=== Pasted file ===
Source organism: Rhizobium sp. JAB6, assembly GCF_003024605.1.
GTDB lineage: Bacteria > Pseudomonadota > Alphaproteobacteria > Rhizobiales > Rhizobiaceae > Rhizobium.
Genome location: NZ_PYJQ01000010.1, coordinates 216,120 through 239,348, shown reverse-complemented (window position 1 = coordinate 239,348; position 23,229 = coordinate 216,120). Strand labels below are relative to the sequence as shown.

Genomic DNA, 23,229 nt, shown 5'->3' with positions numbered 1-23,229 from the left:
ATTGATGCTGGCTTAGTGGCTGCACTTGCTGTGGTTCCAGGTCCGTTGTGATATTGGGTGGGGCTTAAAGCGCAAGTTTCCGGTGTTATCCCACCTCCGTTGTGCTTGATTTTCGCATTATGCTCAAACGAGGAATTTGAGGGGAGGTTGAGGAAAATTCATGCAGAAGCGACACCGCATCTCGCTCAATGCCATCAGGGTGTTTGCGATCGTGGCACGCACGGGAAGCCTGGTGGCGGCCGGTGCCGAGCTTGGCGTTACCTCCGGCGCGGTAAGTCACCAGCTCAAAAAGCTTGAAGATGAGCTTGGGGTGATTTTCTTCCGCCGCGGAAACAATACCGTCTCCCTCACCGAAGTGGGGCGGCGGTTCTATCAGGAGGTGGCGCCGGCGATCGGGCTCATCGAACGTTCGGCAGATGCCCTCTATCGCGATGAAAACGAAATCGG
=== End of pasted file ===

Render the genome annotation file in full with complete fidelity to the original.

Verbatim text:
Source organism: Rhizobium sp. JAB6, assembly GCF_003024605.1.
GTDB lineage: Bacteria > Pseudomonadota > Alphaproteobacteria > Rhizobiales > Rhizobiaceae > Rhizobium.
Genome location: NZ_PYJQ01000010.1, coordinates 216,120 through 239,348, shown reverse-complemented (window position 1 = coordinate 239,348; position 23,229 = coordinate 216,120). Strand labels below are relative to the sequence as shown.

Genomic DNA, 23,229 nt, shown 5'->3' with positions numbered 1-23,229 from the left:
ATTGATGCTGGCTTAGTGGCTGCACTTGCTGTGGTTCCAGGTCCGTTGTGATATTGGGTGGGGCTTAAAGCGCAAGTTTCCGGTGTTATCCCACCTCCGTTGTGCTTGATTTTCGCATTATGCTCAAACGAGGAATTTGAGGGGAGGTTGAGGAAAATTCATGCAGAAGCGACACCGCATCTCGCTCAATGCCATCAGGGTGTTTGCGATCGTGGCACGCACGGGAAGCCTGGTGGCGGCCGGTGCCGAGCTTGGCGTTACCTCCGGCGCGGTAAGTCACCAGCTCAAAAAGCTTGAAGATGAGCTTGGGGTGATTTTCTTCCGCCGCGGAAACAATACCGTCTCCCTCACCGAAGTGGGGCGGCGGTTCTATCAGGAGGTGGCGCCGGCGATCGGGCTCATCGAACGTTCGGCAGATGCCCTCTATCGCGATGAAAACGAAATCGG